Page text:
One of England's first commercial bathing resorts
In its heyday, Margate was the premier choice for sea bathing. Between 1824 and 1828 John Boys built the ‘Clifton Baths’ here.
Huge amounts of chalk were excavated from the cliff to create a large dome providing storage for 20-30 horse-drawn (modesty protecting) bathing machines. They were brought down a curving tunnel to the sea. A horse pump forced sea water to an Upper Reservoir where it supplied water for hot baths. The most striking thing is the underground bathing lake – allegedly designed so that women could bathe in the nude unobserved!
Where does the word ‘Lido’ come from? (Scroll down to reveal the answer)
From 1926 the baths were remodelled into a large modern seaside complex by John Henry Iles (who also owned Dreamland). A new large open air swimming pool projecting into the sea was accompanied by themed bars, cafes and restaurants. Older residents can recall the French styled Café Normandie, a pirate themed bar named Café Basque and The Jolly Tar, complete with lobster pot lampshades! From 1938 the venue became known as the Cliftonville Lido.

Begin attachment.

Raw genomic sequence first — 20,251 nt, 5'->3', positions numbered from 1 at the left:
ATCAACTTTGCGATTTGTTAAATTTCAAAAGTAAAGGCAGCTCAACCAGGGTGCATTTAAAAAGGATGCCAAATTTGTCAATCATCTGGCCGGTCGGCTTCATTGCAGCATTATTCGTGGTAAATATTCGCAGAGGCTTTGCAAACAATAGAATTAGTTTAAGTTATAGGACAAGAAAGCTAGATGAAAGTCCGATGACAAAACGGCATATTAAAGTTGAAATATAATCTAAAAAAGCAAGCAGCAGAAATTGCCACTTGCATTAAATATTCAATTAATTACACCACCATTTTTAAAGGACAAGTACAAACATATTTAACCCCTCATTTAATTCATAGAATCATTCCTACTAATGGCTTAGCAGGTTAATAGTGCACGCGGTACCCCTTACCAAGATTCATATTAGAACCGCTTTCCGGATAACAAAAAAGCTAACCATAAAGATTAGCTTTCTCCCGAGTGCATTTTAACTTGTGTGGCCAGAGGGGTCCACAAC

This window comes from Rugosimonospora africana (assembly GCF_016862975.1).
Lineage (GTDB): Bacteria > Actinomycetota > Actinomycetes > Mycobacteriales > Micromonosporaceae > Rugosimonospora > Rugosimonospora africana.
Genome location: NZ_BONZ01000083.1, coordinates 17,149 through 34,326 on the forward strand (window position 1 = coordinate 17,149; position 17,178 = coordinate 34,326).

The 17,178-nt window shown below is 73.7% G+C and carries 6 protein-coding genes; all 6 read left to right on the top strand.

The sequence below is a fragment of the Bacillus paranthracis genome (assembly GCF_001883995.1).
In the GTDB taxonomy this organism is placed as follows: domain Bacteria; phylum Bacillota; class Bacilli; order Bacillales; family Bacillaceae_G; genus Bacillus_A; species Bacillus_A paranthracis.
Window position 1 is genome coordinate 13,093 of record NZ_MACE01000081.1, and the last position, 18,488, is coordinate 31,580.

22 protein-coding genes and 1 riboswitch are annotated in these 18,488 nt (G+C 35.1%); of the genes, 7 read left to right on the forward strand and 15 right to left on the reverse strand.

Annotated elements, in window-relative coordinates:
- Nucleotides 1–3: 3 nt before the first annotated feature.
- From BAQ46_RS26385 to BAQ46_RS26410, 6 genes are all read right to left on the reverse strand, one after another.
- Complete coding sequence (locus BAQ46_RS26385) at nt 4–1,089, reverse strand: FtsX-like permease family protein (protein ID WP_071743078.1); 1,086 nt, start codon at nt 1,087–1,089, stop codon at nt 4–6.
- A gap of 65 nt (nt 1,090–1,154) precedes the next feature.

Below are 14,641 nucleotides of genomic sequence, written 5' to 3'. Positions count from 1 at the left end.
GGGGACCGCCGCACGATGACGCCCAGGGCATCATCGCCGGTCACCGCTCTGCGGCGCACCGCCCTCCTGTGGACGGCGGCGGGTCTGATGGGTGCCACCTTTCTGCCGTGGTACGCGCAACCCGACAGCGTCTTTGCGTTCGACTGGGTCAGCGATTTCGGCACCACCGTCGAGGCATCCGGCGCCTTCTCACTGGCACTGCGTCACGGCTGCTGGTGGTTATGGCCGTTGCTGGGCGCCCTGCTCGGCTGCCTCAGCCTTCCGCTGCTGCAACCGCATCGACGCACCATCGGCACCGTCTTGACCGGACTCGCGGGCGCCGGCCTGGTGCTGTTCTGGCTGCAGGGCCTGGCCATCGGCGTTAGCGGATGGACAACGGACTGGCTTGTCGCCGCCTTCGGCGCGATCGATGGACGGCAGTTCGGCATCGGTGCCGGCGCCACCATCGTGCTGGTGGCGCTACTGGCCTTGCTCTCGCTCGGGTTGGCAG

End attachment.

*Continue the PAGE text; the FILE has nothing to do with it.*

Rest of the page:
Why not toddle over to British Pathé News to view some jolly fine film footage of the lido from the last century
By the 1950s the luxury hairdressing salons with 50 private bathrooms made of marble had been replaced by a zoo and aquarium. Two decades later the pool was closed and filled in, like so many others.
A Marine Protected Area
This stretch of coastline is popular with seaweed foragers including local natural beauty/health company Haeckels in Cliftonville. The Walpole Tidal Pool along from here is home to many sea species such as wireweed, (a form of seaweed) pacific oysters, slipper limpet and barnacle to name just a few. The Tidal Pool is popular with outdoor swimmers and celebrated its 80th birthday in 2017!
Below is an interactive map of Discovery Points you can explore with friends and family. A red point shows your location. Start exploring by clicking the blue points of places and items related to the red point
Outside Venice, facing the Adriatic, is a sandy island named the Lido, from the Latin ‘lidus’, meaning shore